Lists are great. They help us focus on what's really important instead of getting lost in a sea of data. And for those of us with attention deficit disorder, they allow us to latch on to the essence of things and forgive us for forgetting the nasty details where the devil lives.
Having spent most, though not all of my life in Cleveland, I was thrilled to hear while on my drive into work this morning that in addition to adding Antawn Jamison to the Cavs roster, we topped another list: The Most Miserable U.S. City.
According to Forbes, "The widely tracked Misery Index initiated by economist Arthur Okun, which combines unemployment and inflation rates started 2009 at 7.3 and rose to 12.7 by the end of the year thanks to soaring joblessness. That is the highest level since 1983."
Apparently we edged out Stockton, CA for the top spot honor. Take that. In the words of Shaq, "Hey Stockton, tell me how my a** tastes." Next in line was Memphis, Detroit and Flint. Chicago and New York are also in the top 20. It's a veritable Who's Who of misery.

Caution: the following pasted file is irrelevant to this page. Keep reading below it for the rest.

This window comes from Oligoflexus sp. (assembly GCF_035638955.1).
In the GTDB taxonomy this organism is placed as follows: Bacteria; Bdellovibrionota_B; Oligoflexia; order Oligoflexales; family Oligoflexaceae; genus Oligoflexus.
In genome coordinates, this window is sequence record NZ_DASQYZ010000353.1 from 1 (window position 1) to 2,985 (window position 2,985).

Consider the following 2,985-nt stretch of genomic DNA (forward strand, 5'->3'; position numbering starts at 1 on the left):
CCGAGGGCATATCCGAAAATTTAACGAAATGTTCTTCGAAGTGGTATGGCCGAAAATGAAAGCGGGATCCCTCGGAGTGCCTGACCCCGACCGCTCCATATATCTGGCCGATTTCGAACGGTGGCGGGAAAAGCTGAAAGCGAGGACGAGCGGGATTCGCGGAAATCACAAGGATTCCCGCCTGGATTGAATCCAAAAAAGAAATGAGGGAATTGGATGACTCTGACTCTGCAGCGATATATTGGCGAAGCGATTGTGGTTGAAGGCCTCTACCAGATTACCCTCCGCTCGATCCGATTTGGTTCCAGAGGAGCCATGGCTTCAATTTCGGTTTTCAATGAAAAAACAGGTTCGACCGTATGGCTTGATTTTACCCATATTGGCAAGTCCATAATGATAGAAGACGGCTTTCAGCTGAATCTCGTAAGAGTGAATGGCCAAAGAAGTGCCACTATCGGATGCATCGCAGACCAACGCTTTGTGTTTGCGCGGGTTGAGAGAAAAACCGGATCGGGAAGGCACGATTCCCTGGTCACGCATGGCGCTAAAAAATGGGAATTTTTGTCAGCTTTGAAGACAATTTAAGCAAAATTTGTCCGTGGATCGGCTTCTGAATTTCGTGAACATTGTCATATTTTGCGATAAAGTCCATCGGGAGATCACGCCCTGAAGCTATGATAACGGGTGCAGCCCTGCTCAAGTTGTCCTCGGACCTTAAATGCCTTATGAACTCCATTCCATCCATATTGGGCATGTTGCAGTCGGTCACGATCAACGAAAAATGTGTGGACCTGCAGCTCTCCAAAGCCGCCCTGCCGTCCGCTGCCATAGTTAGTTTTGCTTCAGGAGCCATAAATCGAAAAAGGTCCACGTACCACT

In case you are wondering, Arthur Okun is dead. And as Ben Linus says in LOST, "Dead is dead." But his legacy lives on. In the world of economics, Arthur Okun was the man. He had a brilliant education, a stellar career and a lot of great ideas, like Okun's Law and his supply-side theory of the "leaky bucket".
But I am pretty confident that his renown as the Father of the Misery Index is not something he would be terribly proud of; at least not the way it is being used. I am almost positive, though I never met the man, he had no intention of having Cleveland, Chicago and New York make national headlines as America's Most Miserable Cities.
I know that Americans love their lists, and I also know that misery loves company. But with all due deference to Forbes, Arthur Okun and David Letterman, I am absolutely certain this is one list we can all do without.
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